HALIFAX — The repeated threats and isolation a Nova Scotia mass shooter allegedly used against his spouse show why such cruelty should be a criminal offence in Canada, experts on domestic violence say.
Acquaintances and former neighbours have described the 51-year-old killer as a clever and manipulative millionaire who would threaten harm to his spouse’s family, control her money or cut off her means of escape by removing the tires from her car or blocking the driveway.
Carmen Gill, a professor at the University of New Brunswick, says if there’s a public inquiry into the shooting, she expects it will demonstrate how a law similar to the United Kingdom’s 2015 “coercive control” offence may help prevent other abusers from escaping detection.
“Coercive control is a horrible form of violence because it’s a way of controlling people and depriving them of their basic rights,” the sociologist said in a telephone interview.
Wortman’s killings were preceded by a domestic assault against his spouse on the night of April 18 at one of his properties in Portapique, N.S. After the woman escaped, the 51-year-old denturist killed 22 victims before police shot and killed him at a service station on April 19.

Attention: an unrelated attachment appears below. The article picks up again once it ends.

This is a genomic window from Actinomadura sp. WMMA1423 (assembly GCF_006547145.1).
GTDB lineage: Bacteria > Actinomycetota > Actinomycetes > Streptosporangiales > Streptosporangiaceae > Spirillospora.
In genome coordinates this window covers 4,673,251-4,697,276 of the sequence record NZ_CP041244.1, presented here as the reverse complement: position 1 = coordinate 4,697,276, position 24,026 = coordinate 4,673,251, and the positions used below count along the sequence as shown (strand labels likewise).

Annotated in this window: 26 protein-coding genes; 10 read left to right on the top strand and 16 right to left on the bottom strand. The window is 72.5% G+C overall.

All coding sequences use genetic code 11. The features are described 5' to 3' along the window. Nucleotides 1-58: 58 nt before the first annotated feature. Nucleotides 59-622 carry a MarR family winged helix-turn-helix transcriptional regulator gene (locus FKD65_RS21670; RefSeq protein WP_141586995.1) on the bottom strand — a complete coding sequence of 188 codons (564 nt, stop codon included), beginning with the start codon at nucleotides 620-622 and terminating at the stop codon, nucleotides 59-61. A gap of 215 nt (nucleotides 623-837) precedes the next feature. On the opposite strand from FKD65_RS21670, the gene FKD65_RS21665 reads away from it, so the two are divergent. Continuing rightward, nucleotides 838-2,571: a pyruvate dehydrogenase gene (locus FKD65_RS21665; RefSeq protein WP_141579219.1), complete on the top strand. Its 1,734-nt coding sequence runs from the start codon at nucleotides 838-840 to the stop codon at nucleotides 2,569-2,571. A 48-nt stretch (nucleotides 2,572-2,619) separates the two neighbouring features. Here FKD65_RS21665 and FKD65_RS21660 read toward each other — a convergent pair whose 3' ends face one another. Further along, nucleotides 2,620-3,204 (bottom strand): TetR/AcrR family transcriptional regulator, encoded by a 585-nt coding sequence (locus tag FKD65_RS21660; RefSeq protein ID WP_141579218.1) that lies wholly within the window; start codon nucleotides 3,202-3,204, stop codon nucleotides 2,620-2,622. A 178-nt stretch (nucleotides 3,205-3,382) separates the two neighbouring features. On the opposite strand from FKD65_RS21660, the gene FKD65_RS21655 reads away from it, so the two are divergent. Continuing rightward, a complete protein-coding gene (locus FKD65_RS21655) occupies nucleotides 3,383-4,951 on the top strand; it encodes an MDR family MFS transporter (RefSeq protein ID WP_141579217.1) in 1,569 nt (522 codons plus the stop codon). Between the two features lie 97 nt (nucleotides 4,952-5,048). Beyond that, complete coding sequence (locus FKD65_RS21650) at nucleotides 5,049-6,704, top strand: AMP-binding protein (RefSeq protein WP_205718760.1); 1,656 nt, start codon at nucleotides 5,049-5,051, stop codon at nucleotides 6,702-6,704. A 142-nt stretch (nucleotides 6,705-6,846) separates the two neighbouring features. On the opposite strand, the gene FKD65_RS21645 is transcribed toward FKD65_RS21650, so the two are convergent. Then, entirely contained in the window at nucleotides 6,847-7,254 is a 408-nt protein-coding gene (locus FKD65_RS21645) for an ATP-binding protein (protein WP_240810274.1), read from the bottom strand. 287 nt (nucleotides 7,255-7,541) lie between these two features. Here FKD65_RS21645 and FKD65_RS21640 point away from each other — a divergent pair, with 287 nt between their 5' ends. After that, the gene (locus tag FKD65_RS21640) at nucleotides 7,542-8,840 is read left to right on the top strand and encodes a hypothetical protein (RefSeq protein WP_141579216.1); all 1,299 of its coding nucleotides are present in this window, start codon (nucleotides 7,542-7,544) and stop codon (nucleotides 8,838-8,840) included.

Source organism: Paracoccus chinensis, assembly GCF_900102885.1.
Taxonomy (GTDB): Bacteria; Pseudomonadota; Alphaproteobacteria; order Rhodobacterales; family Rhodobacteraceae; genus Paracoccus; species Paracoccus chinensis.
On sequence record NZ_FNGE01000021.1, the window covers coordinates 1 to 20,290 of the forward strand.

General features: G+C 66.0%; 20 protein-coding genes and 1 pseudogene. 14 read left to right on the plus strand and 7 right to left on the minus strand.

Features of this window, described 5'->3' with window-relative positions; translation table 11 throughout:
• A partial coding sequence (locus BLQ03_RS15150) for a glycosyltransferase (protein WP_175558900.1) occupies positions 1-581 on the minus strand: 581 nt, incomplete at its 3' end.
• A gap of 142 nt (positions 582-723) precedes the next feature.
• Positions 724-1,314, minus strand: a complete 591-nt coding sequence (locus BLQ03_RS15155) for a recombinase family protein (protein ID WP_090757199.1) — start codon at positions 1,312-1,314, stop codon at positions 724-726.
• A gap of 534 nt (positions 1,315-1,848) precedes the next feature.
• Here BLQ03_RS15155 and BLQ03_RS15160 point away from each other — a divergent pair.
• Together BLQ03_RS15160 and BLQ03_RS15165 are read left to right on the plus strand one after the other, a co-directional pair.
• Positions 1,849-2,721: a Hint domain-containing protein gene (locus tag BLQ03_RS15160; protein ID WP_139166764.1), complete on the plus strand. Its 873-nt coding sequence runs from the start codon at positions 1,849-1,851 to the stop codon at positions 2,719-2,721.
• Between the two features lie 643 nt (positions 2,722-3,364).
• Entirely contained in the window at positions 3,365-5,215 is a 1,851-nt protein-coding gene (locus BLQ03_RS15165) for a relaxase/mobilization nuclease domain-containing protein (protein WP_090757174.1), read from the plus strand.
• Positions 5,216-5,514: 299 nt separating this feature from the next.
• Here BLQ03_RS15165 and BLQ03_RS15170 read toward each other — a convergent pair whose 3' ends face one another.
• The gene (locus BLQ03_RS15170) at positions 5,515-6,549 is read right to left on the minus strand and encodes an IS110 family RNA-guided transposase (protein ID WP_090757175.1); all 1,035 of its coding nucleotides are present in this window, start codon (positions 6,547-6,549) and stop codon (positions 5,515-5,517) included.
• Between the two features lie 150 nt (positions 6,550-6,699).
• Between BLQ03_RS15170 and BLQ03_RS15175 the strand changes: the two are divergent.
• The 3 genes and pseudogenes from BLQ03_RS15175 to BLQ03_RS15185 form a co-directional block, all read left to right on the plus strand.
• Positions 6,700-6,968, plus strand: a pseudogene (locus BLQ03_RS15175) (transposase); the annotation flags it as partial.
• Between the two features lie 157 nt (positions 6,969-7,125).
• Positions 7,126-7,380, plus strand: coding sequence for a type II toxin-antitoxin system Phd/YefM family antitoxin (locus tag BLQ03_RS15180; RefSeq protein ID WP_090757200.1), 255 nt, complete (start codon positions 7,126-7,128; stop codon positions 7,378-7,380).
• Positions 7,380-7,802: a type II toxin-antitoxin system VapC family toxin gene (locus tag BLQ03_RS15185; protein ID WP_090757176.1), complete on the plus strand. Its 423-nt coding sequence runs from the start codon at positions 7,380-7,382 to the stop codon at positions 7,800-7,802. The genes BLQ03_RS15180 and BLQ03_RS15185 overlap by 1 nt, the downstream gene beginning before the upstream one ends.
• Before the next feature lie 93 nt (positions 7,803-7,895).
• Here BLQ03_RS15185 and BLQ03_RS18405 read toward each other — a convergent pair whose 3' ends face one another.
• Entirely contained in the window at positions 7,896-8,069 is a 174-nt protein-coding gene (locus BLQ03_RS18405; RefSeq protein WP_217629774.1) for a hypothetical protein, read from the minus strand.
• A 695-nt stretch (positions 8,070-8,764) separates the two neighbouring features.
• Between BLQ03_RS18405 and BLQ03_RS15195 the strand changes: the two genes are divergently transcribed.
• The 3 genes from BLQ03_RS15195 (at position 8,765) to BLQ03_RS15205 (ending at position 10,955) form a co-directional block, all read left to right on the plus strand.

The woman has spoken to the police about her partner’s use of a replica police vehicle and his guns, but requests by The Canadian Press to speak to her directly have been declined by a family member.
However, neighbours and multiple police witnesses have said there were many forms of intimate partner abuse before the night of the rampage.
In court documents released last week, acquaintances told police they’d witnessed “abusive,” “controlling” and “manipulative” behaviour by Wortman in the past, though details are blacked out.
In an April 20 interview with The Canadian Press, Portapique neighbour John Hudson, who knew Wortman for 18 years, described one of the gunman’s methods of isolating her.
He witnessed Wortman locking his partner out of their home to prevent her…